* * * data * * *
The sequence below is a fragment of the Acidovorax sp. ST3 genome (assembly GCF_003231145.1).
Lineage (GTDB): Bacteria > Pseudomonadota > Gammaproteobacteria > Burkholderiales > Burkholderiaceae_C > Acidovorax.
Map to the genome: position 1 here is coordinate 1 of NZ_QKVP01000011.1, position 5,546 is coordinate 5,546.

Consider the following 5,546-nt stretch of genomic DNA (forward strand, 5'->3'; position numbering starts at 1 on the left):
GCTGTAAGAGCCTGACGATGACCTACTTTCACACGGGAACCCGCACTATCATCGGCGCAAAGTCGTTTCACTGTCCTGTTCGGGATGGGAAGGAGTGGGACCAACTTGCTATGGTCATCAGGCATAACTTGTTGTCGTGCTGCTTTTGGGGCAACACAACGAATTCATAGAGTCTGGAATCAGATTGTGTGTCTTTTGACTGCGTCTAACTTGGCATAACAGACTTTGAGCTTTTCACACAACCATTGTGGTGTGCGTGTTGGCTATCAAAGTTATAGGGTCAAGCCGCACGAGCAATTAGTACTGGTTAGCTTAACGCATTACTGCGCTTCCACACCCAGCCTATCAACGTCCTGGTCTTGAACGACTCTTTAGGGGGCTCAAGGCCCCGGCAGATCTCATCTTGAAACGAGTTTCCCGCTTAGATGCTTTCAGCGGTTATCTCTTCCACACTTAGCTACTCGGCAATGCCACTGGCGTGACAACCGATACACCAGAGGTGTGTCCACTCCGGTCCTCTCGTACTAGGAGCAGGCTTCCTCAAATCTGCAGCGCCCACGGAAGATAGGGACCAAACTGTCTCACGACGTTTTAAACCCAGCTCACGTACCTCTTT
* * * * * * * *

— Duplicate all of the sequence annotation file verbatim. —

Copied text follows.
The sequence below is a fragment of the Acidovorax sp. ST3 genome (assembly GCF_003231145.1).
Lineage (GTDB): Bacteria > Pseudomonadota > Gammaproteobacteria > Burkholderiales > Burkholderiaceae_C > Acidovorax.
Map to the genome: position 1 here is coordinate 1 of NZ_QKVP01000011.1, position 5,546 is coordinate 5,546.

Consider the following 5,546-nt stretch of genomic DNA (forward strand, 5'->3'; position numbering starts at 1 on the left):
GCTGTAAGAGCCTGACGATGACCTACTTTCACACGGGAACCCGCACTATCATCGGCGCAAAGTCGTTTCACTGTCCTGTTCGGGATGGGAAGGAGTGGGACCAACTTGCTATGGTCATCAGGCATAACTTGTTGTCGTGCTGCTTTTGGGGCAACACAACGAATTCATAGAGTCTGGAATCAGATTGTGTGTCTTTTGACTGCGTCTAACTTGGCATAACAGACTTTGAGCTTTTCACACAACCATTGTGGTGTGCGTGTTGGCTATCAAAGTTATAGGGTCAAGCCGCACGAGCAATTAGTACTGGTTAGCTTAACGCATTACTGCGCTTCCACACCCAGCCTATCAACGTCCTGGTCTTGAACGACTCTTTAGGGGGCTCAAGGCCCCGGCAGATCTCATCTTGAAACGAGTTTCCCGCTTAGATGCTTTCAGCGGTTATCTCTTCCACACTTAGCTACTCGGCAATGCCACTGGCGTGACAACCGATACACCAGAGGTGTGTCCACTCCGGTCCTCTCGTACTAGGAGCAGGCTTCCTCAAATCTGCAGCGCCCACGGAAGATAGGGACCAAACTGTCTCACGACGTTTTAAACCCAGCTCACGTACCTCTTT